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The real basics... new to guns how to learn

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  #1  
Unread 11-24-2013, 04:32 PM
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Join Date: Aug 2013
Location: Bergen County, NJ
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The real basics... new to guns how to learn

Hello

I'm new to hunting. I started out with a bow. I'm about to start looking into guns but I'd like to learn about different kinds of guns and ammo. There is a lot to learn so I was hoping to get some direction on reading material so I can get started. I know the real basics but that's about all.

Any tips would be greatly appreciated.

Thanks
Sam
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  •   #2  
    Unread 11-24-2013, 06:13 PM
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    Join Date: Feb 2007
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    Re: The real basics... new to guns how to learn

    It would help if you could give an idea what kind of hunting you are looking into. Small game, varmints, waterfowl, big game? This will help narrow down what kind of guns would be most beneficial for you to study up. To get you started I guess Guns and Ammo magazine or Shooting Illustrated would be good reads for you.
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      #3  
    Unread 11-24-2013, 06:28 PM
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    Re: The real basics... new to guns how to learn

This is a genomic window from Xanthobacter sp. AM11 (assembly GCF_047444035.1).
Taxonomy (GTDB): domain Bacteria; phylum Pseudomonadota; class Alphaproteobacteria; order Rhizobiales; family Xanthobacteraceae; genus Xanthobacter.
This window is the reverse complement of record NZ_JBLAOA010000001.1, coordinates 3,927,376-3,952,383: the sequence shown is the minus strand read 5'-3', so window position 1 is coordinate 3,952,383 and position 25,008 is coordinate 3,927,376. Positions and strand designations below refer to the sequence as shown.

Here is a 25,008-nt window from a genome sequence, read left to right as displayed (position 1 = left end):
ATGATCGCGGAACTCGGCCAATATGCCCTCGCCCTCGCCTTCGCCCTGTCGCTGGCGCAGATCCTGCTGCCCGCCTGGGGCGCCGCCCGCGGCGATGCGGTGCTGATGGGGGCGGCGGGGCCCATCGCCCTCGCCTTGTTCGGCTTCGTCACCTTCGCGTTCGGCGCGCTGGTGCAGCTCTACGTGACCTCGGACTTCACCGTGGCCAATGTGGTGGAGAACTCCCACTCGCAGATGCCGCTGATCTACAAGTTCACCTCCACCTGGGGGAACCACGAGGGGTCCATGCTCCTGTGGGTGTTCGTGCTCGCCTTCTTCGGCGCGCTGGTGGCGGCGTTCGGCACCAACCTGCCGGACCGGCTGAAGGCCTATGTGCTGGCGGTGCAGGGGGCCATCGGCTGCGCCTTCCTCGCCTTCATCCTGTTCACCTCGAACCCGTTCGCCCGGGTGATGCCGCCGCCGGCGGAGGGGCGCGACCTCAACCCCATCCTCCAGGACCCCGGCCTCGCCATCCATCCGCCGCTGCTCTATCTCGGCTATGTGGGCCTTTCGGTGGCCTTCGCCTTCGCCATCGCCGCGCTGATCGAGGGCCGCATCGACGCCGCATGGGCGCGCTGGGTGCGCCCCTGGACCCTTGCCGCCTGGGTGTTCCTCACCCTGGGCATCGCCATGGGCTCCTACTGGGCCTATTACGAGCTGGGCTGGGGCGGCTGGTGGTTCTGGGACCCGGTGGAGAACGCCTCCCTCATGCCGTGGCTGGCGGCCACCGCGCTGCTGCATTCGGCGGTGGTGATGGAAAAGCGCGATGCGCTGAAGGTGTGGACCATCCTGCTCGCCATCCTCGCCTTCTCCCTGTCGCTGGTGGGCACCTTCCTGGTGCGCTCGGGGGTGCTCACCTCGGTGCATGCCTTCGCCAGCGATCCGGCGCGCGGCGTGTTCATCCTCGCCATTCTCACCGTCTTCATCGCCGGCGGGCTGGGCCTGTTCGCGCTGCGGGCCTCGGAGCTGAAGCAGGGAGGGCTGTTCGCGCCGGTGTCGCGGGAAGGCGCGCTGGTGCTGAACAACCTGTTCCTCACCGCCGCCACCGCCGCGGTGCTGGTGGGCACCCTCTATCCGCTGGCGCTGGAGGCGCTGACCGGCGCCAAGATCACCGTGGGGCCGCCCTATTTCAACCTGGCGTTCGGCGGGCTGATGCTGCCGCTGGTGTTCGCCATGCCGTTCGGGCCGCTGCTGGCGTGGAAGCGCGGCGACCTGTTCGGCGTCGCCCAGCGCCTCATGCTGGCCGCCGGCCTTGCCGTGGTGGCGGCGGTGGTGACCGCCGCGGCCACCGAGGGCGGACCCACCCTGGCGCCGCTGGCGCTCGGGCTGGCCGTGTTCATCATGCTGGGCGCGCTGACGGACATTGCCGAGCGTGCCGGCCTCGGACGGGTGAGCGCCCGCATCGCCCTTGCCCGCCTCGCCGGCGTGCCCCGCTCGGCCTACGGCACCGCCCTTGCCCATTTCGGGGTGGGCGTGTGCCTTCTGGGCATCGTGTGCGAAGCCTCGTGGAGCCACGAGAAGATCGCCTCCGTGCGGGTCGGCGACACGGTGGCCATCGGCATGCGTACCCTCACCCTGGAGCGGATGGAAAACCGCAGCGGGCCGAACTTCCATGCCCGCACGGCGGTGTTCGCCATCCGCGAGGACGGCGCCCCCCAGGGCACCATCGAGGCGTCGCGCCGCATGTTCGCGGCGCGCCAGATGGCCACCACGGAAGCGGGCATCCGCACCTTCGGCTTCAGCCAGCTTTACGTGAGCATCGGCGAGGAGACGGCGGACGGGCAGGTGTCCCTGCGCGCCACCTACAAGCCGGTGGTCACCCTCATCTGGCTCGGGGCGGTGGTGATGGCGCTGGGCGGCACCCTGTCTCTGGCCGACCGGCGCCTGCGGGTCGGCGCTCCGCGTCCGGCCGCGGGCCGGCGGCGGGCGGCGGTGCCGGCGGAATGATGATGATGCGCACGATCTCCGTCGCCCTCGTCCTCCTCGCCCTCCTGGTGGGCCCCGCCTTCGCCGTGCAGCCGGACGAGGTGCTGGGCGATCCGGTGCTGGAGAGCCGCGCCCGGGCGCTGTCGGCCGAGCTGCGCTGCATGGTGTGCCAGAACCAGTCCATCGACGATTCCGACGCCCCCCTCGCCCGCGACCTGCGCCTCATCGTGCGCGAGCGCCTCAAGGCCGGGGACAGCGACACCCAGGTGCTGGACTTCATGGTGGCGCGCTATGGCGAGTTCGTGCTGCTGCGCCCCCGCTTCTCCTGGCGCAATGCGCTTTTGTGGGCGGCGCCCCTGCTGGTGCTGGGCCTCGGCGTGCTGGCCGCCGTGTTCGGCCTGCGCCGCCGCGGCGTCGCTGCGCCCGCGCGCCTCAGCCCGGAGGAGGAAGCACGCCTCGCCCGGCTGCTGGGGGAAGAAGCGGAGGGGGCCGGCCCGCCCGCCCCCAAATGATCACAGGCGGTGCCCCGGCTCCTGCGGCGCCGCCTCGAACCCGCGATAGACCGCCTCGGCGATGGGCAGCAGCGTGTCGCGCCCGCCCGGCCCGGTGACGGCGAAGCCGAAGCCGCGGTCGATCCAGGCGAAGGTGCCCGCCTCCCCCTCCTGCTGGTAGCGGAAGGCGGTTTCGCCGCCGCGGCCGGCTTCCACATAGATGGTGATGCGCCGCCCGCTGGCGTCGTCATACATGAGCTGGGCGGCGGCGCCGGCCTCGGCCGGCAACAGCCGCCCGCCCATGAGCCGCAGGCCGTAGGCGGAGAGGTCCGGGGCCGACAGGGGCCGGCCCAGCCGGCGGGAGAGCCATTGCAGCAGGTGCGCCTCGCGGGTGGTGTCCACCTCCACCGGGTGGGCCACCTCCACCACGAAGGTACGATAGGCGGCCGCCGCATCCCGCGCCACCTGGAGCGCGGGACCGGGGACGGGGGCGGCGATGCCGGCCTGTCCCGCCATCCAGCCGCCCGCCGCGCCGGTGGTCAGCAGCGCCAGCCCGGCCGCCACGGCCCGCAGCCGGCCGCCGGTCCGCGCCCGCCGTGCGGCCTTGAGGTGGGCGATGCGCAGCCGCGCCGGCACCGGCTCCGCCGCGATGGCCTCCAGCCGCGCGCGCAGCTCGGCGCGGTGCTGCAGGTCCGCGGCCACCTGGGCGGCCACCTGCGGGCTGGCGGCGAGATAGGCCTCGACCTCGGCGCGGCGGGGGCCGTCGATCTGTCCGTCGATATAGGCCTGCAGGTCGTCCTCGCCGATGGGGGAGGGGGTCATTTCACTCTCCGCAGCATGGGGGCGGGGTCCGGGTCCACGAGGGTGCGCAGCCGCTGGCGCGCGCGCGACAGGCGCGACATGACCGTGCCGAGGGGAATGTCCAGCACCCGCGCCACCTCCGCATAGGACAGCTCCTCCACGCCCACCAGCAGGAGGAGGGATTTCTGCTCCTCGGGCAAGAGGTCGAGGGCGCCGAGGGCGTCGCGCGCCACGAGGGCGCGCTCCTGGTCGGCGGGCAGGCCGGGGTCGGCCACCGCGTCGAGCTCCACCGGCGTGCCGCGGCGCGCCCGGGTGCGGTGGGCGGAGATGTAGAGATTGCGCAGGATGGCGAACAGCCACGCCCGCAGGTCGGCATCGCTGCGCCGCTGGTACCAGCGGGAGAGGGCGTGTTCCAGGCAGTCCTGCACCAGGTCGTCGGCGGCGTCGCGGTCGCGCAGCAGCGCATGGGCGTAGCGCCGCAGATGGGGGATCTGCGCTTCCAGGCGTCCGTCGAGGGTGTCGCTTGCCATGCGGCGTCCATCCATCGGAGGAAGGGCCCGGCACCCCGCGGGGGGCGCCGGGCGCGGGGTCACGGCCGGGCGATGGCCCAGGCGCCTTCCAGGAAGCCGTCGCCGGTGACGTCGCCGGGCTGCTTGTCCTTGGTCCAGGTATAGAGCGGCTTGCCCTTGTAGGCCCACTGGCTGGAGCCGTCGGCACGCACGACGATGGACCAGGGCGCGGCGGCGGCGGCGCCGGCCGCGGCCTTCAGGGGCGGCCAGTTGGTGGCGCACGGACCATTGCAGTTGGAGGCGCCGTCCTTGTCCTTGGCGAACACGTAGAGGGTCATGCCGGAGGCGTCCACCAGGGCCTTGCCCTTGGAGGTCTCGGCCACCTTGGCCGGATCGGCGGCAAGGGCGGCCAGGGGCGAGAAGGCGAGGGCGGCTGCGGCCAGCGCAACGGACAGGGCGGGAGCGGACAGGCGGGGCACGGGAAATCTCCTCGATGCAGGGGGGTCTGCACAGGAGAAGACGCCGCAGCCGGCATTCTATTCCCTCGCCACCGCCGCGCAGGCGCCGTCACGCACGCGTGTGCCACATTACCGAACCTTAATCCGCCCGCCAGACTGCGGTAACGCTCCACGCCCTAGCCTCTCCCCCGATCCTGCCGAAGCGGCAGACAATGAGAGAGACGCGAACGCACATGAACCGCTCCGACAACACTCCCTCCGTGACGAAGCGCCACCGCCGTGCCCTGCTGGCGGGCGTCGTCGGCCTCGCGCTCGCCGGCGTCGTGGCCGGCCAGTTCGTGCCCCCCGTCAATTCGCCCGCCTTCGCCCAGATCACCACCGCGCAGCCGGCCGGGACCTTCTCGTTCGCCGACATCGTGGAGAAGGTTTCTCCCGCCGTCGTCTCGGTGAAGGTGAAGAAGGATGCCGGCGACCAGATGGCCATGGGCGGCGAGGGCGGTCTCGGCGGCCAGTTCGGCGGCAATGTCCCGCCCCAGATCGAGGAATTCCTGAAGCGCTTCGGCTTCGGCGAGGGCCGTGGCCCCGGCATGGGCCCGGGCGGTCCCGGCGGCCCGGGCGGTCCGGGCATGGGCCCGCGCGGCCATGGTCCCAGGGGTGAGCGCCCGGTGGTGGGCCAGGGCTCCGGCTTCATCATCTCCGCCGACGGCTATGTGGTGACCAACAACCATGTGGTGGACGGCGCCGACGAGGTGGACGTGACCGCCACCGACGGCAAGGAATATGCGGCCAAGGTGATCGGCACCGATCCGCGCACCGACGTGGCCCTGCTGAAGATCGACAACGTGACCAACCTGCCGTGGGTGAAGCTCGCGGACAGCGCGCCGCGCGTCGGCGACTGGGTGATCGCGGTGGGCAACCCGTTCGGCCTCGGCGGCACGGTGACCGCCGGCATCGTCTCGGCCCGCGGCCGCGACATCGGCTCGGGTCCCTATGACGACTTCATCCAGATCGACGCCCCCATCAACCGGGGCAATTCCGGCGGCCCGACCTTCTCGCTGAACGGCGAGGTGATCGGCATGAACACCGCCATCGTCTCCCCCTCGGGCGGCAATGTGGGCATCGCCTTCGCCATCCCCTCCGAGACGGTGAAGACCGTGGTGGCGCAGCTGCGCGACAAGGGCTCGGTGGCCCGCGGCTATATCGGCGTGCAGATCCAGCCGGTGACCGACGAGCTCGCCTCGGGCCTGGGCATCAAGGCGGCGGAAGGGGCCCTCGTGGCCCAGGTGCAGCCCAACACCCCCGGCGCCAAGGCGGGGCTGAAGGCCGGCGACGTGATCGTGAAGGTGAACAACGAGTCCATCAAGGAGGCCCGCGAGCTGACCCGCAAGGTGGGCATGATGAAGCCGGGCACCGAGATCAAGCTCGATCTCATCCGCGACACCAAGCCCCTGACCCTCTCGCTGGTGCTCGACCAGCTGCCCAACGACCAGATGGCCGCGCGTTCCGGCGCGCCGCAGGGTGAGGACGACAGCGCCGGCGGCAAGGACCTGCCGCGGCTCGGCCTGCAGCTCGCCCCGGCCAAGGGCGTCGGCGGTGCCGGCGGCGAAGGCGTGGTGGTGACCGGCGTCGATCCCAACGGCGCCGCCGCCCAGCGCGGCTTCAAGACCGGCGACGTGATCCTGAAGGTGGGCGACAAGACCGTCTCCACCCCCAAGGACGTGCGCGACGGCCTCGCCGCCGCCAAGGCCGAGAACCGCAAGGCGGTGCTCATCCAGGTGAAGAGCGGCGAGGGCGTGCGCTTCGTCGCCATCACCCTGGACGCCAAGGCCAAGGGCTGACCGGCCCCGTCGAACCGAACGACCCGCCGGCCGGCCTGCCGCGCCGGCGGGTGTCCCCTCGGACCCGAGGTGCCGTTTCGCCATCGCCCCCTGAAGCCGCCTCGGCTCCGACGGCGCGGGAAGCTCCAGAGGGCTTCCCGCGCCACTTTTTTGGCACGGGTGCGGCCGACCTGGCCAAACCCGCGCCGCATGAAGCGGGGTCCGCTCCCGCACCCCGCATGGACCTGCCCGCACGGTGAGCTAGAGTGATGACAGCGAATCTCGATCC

Quote:
    Originally Posted by obaro View Post
    It would help if you could give an idea what kind of hunting you are looking into. Small game, varmints, waterfowl, big game? This will help narrow down what kind of guns would be most beneficial for you to study up. To get you started I guess Guns and Ammo magazine or Shooting Illustrated would be good reads for you.
    Good point. I'm mainly hunting for deer, turkey, and waterfowl in NJ. I might venture out west to hunt big game there at some point for hogs, deer, and elk.

    I know the differences between shotguns, rifles, etc but what I don't understand is twist, bullet trajectory, necking, different systems like gas vs inertia, and different kinds of triggers and weights of them. Maybe understanding how fps and mass of bullets play into my choice of gun would be helpful. I'm pretty green...
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      #4  
    Unread 11-25-2013, 10:44 AM
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    Join Date: Mar 2013
    Location: Arizona
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    Re: The real basics... new to guns how to learn

    How much time do you have? LOL. Here is a good series put together that will take you through the majority of it. Start at #1 and work your way through. They do a pretty decent job imho.

    __________________
    Savage 111 7mm Rem Mag
    Vortex Viper HS-T 4-16x44 VMR-1 MRAD
    BlackHawk 0 Moa Picatinny Rail & 30mm Rings
    Rifle Basix Sav-2 Trigger
    168gr Berger VLD Hunting, Win Brass, WLRM Primers, H1000 69 grains, .010" off the lands
    Boyd's Pro Varmint w/ Pillars and Bed job

    Howa 1500 .243
    Vortex Viper HSLR 4-16x44 VMR-1 MOA
    Warne Fixed 30mm Rings
    95gr Berger Classic Hunter .010" off lands
    Norma Brass, WLR Primer, 42gr H4350
    Hogue Full Bed Block Stock, and ATI 5 Round Detachable Mag
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      #5  
    Unread 11-25-2013, 01:35 PM
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    Join Date: Aug 2013
    Location: Bergen County, NJ